Date

5-4-2020

Description

Historians of black liberation movements have written on the meanings of freedom for disenfranchised and seemingly powerless black women who have successfully confronted powerful states, and in the process, transformed their societies (Brooks 2008). Yet, these discussions often neglect the international punitive systems that criminalize black womanhood. The women at the forefront of the global black freedom struggles of the mid-twentieth century knew there was something at stake in resisting racialized systems of oppression. By exploring the expressions of freedom for incarcerated women in the United States and South Africa, this presentation seeks to illustrate the transnational linkages between black women's subjectivities. This presentation will draw upon a range of methodological techniques. The textual sources employed in this project will connect prison writings, poetry, prison correspondence, and memory to understand the lives of two women: Ericka Huggins, who was imprisoned in Connecticut from 1969-1971 and Theresa Ramashamola, who was imprisoned in Pretoria from 1984-1991. These women, though separated geographically, temporally, and spatially across the global black freedom struggle, are emblematic of the international network of black liberation activists whose efforts transcended national geographic borders. The purpose of this presentation is to seek an understanding of the meaning of freedom for imprisoned black women as depicted in their prison writings. If prisons are designed to disrupt liberation movements and suppress messages of freedom behind prison bars, what would it mean, then, to understand how prison narratives provide insight into compounding systems of oppression which inform their articulations of freedom.

Share

COinS
 
May 4th, 12:00 AM

"A Bird Taking Flight Without Wings": Imprisoned Black Women's Articulations of Freedom in the United States and South Africa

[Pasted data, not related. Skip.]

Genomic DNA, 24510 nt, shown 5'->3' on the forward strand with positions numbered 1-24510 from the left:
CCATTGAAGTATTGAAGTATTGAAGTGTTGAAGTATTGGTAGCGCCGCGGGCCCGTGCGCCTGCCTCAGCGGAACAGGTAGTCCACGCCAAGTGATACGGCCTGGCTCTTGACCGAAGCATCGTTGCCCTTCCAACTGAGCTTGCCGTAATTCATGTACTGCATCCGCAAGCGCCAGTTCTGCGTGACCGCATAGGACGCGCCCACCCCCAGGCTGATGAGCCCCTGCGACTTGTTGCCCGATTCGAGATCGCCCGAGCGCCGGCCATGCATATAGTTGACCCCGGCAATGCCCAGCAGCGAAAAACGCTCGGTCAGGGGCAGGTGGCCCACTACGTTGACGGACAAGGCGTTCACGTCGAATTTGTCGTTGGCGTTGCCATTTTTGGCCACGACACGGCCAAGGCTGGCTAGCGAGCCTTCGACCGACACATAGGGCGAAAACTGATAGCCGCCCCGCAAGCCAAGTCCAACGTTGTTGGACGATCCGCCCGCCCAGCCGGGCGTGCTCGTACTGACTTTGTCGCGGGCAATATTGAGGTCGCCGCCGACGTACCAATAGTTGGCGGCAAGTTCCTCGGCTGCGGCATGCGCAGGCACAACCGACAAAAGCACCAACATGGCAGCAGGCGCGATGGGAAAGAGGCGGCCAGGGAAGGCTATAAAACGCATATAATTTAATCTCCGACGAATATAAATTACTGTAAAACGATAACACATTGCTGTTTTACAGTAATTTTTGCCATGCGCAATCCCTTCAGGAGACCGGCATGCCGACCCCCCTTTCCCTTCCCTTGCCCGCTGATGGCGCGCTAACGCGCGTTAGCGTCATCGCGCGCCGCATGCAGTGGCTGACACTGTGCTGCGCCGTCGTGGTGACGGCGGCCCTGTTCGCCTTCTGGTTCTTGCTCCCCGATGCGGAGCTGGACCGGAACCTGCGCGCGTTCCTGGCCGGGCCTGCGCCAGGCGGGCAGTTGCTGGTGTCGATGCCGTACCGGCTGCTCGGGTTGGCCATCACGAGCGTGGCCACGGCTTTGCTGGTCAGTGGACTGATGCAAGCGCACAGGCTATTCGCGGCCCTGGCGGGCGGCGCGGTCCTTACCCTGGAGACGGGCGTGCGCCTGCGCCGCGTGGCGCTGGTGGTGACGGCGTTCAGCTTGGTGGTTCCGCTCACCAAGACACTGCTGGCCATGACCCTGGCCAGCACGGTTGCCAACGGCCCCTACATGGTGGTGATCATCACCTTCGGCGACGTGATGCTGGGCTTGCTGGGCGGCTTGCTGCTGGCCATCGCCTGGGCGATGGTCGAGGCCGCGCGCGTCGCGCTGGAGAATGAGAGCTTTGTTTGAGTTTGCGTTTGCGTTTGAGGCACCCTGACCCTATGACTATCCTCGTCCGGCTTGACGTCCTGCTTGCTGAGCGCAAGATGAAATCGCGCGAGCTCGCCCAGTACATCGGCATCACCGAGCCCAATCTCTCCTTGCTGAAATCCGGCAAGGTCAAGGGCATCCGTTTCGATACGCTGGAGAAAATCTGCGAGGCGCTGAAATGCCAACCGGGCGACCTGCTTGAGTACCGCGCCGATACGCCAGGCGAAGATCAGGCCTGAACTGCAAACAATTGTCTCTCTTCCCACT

Historians of black liberation movements have written on the meanings of freedom for disenfranchised and seemingly powerless black women who have successfully confronted powerful states, and in the process, transformed their societies (Brooks 2008). Yet, these discussions often neglect the international punitive systems that criminalize black womanhood. The women at the forefront of the global black freedom struggles of the mid-twentieth century knew there was something at stake in resisting racialized systems of oppression. By exploring the expressions of freedom for incarcerated women in the United States and South Africa, this presentation seeks to illustrate the transnational linkages between black women's subjectivities. This presentation will draw upon a range of methodological techniques. The textual sources employed in this project will connect prison writings, poetry, prison correspondence, and memory to understand the lives of two women: Ericka Huggins, who was imprisoned in Connecticut from 1969-1971 and Theresa Ramashamola, who was imprisoned in Pretoria from 1984-1991. These women, though separated geographically, temporally, and spatially across the global black freedom struggle, are emblematic of the international network of black liberation activists whose efforts transcended national geographic borders. The purpose of this presentation is to seek an understanding of the meaning of freedom for imprisoned black women as depicted in their prison writings. If prisons are designed to disrupt liberation movements and suppress messages of freedom behind prison bars, what would it mean, then, to understand how prison narratives provide insight into compounding systems of oppression which inform their articulations of freedom.